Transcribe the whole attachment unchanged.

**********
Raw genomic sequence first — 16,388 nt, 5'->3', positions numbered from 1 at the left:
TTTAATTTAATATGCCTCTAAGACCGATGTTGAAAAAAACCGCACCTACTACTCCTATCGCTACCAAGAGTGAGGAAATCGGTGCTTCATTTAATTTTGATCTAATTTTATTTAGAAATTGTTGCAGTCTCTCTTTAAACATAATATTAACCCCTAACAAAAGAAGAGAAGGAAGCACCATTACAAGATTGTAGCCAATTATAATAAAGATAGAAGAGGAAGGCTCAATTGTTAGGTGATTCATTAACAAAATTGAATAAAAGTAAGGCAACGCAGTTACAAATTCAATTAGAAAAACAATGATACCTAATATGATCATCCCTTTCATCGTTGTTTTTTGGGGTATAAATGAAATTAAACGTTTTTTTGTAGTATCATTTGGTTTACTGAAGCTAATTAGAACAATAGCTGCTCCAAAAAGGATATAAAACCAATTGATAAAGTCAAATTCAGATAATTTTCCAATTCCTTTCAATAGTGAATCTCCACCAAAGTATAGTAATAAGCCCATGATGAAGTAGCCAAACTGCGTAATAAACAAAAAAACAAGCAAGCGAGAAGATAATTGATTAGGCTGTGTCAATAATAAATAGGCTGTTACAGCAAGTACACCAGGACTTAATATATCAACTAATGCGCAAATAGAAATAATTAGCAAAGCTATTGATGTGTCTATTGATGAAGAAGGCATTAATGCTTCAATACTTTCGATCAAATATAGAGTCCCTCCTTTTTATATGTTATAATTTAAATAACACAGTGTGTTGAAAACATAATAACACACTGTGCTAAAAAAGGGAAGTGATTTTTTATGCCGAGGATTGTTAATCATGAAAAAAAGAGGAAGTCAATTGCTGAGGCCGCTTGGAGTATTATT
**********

Raw genomic sequence first — 16,388 nt, 5'->3', positions numbered from 1 at the left:
TTTAATTTAATATGCCTCTAAGACCGATGTTGAAAAAAACCGCACCTACTACTCCTATCGCTACCAAGAGTGAGGAAATCGGTGCTTCATTTAATTTTGATCTAATTTTATTTAGAAATTGTTGCAGTCTCTCTTTAAACATAATATTAACCCCTAACAAAAGAAGAGAAGGAAGCACCATTACAAGATTGTAGCCAATTATAATAAAGATAGAAGAGGAAGGCTCAATTGTTAGGTGATTCATTAACAAAATTGAATAAAAGTAAGGCAACGCAGTTACAAATTCAATTAGAAAAACAATGATACCTAATATGATCATCCCTTTCATCGTTGTTTTTTGGGGTATAAATGAAATTAAACGTTTTTTTGTAGTATCATTTGGTTTACTGAAGCTAATTAGAACAATAGCTGCTCCAAAAAGGATATAAAACCAATTGATAAAGTCAAATTCAGATAATTTTCCAATTCCTTTCAATAGTGAATCTCCACCAAAGTATAGTAATAAGCCCATGATGAAGTAGCCAAACTGCGTAATAAACAAAAAAACAAGCAAGCGAGAAGATAATTGATTAGGCTGTGTCAATAATAAATAGGCTGTTACAGCAAGTACACCAGGACTTAATATATCAACTAATGCGCAAATAGAAATAATTAGCAAAGCTATTGATGTGTCTATTGATGAAGAAGGCATTAATGCTTCAATACTTTCGATCAAATATAGAGTCCCTCCTTTTTATATGTTATAATTTAAATAACACAGTGTGTTGAAAACATAATAACACACTGTGCTAAAAAAGGGAAGTGATTTTTTATGCCGAGGATTGTTAATCATGAAAAAAAGAGGAAGTCAATTGCTGAGGCCGCTTGGAGTATTATT